Great question! I also have the same problem (don't we all?) in absolutely any class I teach. One additional idea that I've recently came to is the following. Our students don't distinguish between solving a problem and writing your solution. Solving can naturally be messy, because you need to think and figure out how to do solve the problem. Of course, even that idea is quite novel to many students, because mostly they view their math classes as training in following the given step-by-step samples. But back to solving: after you figure out how to solve the problem, you need to write a clean narrative for someone, such as your instructor or grader, who will read it. But our students don't realize that: their idea of working on a math problem is to immediately start writing all over the place, scratching and crossing and correcting as necessary hoping to get to the answer, and they believe that that's what expected as their submission.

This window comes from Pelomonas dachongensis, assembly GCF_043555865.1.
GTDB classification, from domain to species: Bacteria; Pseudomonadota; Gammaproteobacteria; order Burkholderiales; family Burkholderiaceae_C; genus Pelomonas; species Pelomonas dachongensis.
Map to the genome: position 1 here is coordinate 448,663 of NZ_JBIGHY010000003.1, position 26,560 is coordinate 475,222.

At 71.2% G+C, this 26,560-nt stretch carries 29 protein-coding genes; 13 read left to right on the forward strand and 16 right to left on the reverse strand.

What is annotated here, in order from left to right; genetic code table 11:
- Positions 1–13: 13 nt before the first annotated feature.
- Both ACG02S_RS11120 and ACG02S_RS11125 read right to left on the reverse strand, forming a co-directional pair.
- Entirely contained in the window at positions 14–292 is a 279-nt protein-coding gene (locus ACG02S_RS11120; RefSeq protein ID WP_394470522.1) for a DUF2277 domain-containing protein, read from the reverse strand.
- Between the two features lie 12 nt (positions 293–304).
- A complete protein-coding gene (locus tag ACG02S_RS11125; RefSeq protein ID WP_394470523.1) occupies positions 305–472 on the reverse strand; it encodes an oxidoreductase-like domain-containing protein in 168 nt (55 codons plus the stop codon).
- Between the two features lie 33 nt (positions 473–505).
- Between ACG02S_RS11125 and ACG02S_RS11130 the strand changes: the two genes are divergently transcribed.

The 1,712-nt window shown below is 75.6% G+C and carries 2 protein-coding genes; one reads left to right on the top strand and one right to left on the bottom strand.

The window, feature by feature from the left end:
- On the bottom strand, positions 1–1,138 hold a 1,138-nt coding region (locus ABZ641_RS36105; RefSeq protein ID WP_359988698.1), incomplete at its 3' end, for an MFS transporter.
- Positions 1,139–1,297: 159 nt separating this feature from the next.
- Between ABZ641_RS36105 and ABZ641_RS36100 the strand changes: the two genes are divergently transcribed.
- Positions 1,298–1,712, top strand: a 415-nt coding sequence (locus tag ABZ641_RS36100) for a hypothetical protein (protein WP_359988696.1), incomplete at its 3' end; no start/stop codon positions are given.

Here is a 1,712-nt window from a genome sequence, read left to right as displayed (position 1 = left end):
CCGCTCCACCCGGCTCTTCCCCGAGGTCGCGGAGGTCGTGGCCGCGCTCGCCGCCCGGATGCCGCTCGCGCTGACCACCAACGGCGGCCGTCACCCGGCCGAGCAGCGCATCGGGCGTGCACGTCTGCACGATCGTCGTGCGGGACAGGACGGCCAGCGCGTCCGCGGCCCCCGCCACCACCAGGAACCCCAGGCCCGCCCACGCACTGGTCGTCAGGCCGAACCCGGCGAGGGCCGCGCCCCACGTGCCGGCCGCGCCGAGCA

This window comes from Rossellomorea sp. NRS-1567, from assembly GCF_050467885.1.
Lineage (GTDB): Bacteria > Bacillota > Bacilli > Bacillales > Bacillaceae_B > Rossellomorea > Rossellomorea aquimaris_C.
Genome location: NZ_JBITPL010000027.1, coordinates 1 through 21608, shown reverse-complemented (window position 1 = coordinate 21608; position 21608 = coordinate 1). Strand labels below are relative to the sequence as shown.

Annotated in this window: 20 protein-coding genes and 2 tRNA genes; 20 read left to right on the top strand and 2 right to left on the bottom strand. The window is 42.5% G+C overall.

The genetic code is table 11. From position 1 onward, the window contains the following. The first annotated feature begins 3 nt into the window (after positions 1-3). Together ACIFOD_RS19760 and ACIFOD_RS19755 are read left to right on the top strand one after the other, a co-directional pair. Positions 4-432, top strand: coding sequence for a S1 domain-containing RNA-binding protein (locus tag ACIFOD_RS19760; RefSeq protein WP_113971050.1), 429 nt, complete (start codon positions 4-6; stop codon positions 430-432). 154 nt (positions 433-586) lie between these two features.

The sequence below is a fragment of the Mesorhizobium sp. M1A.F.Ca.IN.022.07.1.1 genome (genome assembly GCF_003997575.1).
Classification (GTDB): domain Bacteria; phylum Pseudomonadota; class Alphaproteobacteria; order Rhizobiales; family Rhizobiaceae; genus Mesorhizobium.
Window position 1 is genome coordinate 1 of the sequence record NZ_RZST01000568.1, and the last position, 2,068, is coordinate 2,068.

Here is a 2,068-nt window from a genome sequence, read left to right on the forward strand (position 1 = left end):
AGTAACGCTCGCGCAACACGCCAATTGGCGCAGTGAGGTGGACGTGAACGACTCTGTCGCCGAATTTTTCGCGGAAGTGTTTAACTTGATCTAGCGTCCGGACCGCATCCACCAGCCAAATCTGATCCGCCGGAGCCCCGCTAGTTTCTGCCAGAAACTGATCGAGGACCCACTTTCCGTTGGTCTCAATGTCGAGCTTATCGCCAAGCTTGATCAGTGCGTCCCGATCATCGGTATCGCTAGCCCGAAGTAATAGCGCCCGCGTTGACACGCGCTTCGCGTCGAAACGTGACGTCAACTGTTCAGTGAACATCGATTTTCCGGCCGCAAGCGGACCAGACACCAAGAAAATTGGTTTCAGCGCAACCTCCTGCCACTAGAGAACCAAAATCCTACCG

So I recently started telling my students that for any work they do, be it homeworks, quizzes, or even in-class tests, they need two stacks of paper: some scratch paper where they figure out a solution, and one clean paper (for in-class tests, it's the test paper itself where space is provided) for writing a clean version of the solution. I can't say that it actually solved their messy writing issue completely, but quite a few students followed my advice and actually started submitting nicely written works!
Besides that, I agree with the excellent answers above. I use some grading penalty too, but not always — depends on the messiness of the paper, difficulty of material, etc.